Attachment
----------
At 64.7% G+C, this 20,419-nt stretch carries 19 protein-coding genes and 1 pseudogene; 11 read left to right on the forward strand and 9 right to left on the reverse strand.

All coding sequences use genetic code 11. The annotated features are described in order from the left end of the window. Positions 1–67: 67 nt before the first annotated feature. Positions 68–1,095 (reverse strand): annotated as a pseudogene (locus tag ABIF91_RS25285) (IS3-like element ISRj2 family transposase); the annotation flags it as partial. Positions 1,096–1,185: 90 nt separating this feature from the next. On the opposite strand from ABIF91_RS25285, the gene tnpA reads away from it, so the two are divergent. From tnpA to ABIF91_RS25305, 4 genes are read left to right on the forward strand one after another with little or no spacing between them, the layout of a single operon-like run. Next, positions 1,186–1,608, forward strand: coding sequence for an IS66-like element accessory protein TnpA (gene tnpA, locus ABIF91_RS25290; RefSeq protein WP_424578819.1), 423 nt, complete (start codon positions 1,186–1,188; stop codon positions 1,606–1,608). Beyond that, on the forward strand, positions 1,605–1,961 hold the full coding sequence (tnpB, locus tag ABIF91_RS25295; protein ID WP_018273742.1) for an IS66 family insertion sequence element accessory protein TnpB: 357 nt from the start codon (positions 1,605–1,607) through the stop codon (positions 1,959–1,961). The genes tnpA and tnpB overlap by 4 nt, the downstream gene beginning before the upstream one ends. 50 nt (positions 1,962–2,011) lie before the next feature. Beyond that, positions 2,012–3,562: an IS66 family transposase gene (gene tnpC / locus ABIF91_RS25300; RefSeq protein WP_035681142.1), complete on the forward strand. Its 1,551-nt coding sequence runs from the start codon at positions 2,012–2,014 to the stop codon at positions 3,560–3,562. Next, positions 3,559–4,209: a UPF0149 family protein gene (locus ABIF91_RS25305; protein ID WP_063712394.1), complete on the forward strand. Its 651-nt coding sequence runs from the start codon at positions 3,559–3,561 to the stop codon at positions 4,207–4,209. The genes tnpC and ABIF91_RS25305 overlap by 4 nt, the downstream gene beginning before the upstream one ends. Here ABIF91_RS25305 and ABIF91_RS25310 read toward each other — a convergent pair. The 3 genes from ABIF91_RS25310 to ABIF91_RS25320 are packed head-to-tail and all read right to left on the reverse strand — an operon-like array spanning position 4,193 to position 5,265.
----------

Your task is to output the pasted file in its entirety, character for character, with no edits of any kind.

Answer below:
At 64.7% G+C, this 20,419-nt stretch carries 19 protein-coding genes and 1 pseudogene; 11 read left to right on the forward strand and 9 right to left on the reverse strand.

All coding sequences use genetic code 11. The annotated features are described in order from the left end of the window. Positions 1–67: 67 nt before the first annotated feature. Positions 68–1,095 (reverse strand): annotated as a pseudogene (locus tag ABIF91_RS25285) (IS3-like element ISRj2 family transposase); the annotation flags it as partial. Positions 1,096–1,185: 90 nt separating this feature from the next. On the opposite strand from ABIF91_RS25285, the gene tnpA reads away from it, so the two are divergent. From tnpA to ABIF91_RS25305, 4 genes are read left to right on the forward strand one after another with little or no spacing between them, the layout of a single operon-like run. Next, positions 1,186–1,608, forward strand: coding sequence for an IS66-like element accessory protein TnpA (gene tnpA, locus ABIF91_RS25290; RefSeq protein WP_424578819.1), 423 nt, complete (start codon positions 1,186–1,188; stop codon positions 1,606–1,608). Beyond that, on the forward strand, positions 1,605–1,961 hold the full coding sequence (tnpB, locus tag ABIF91_RS25295; protein ID WP_018273742.1) for an IS66 family insertion sequence element accessory protein TnpB: 357 nt from the start codon (positions 1,605–1,607) through the stop codon (positions 1,959–1,961). The genes tnpA and tnpB overlap by 4 nt, the downstream gene beginning before the upstream one ends. 50 nt (positions 1,962–2,011) lie before the next feature. Beyond that, positions 2,012–3,562: an IS66 family transposase gene (gene tnpC / locus ABIF91_RS25300; RefSeq protein WP_035681142.1), complete on the forward strand. Its 1,551-nt coding sequence runs from the start codon at positions 2,012–2,014 to the stop codon at positions 3,560–3,562. Next, positions 3,559–4,209: a UPF0149 family protein gene (locus ABIF91_RS25305; protein ID WP_063712394.1), complete on the forward strand. Its 651-nt coding sequence runs from the start codon at positions 3,559–3,561 to the stop codon at positions 4,207–4,209. The genes tnpC and ABIF91_RS25305 overlap by 4 nt, the downstream gene beginning before the upstream one ends. Here ABIF91_RS25305 and ABIF91_RS25310 read toward each other — a convergent pair. The 3 genes from ABIF91_RS25310 to ABIF91_RS25320 are packed head-to-tail and all read right to left on the reverse strand — an operon-like array spanning position 4,193 to position 5,265.